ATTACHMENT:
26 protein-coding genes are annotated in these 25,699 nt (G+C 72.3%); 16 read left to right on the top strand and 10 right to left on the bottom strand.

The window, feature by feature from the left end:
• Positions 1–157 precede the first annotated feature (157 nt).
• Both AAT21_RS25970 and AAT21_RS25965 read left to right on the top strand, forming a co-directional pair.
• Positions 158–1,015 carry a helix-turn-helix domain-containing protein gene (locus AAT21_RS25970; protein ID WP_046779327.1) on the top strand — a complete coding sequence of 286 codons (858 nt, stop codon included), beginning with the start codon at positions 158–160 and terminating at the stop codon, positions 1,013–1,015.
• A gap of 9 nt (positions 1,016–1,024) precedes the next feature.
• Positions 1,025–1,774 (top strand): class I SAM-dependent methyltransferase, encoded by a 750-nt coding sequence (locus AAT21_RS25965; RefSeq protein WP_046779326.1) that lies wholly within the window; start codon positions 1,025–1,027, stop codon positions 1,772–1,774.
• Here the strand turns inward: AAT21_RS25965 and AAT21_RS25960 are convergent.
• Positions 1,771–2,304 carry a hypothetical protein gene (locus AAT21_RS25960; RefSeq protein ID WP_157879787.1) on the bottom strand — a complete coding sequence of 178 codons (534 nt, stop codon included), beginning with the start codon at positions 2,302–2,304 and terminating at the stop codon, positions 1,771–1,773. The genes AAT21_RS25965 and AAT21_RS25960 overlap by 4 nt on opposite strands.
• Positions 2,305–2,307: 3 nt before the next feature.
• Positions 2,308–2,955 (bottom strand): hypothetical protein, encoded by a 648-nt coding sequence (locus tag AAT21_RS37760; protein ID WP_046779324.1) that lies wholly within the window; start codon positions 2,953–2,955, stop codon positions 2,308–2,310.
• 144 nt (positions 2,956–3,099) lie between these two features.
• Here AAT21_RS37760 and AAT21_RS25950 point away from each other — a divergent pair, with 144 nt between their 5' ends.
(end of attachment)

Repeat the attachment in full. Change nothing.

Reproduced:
26 protein-coding genes are annotated in these 25,699 nt (G+C 72.3%); 16 read left to right on the top strand and 10 right to left on the bottom strand.

The window, feature by feature from the left end:
• Positions 1–157 precede the first annotated feature (157 nt).
• Both AAT21_RS25970 and AAT21_RS25965 read left to right on the top strand, forming a co-directional pair.
• Positions 158–1,015 carry a helix-turn-helix domain-containing protein gene (locus AAT21_RS25970; protein ID WP_046779327.1) on the top strand — a complete coding sequence of 286 codons (858 nt, stop codon included), beginning with the start codon at positions 158–160 and terminating at the stop codon, positions 1,013–1,015.
• A gap of 9 nt (positions 1,016–1,024) precedes the next feature.
• Positions 1,025–1,774 (top strand): class I SAM-dependent methyltransferase, encoded by a 750-nt coding sequence (locus AAT21_RS25965; RefSeq protein WP_046779326.1) that lies wholly within the window; start codon positions 1,025–1,027, stop codon positions 1,772–1,774.
• Here the strand turns inward: AAT21_RS25965 and AAT21_RS25960 are convergent.
• Positions 1,771–2,304 carry a hypothetical protein gene (locus AAT21_RS25960; RefSeq protein ID WP_157879787.1) on the bottom strand — a complete coding sequence of 178 codons (534 nt, stop codon included), beginning with the start codon at positions 2,302–2,304 and terminating at the stop codon, positions 1,771–1,773. The genes AAT21_RS25965 and AAT21_RS25960 overlap by 4 nt on opposite strands.
• Positions 2,305–2,307: 3 nt before the next feature.
• Positions 2,308–2,955 (bottom strand): hypothetical protein, encoded by a 648-nt coding sequence (locus tag AAT21_RS37760; protein ID WP_046779324.1) that lies wholly within the window; start codon positions 2,953–2,955, stop codon positions 2,308–2,310.
• 144 nt (positions 2,956–3,099) lie between these two features.
• Here AAT21_RS37760 and AAT21_RS25950 point away from each other — a divergent pair, with 144 nt between their 5' ends.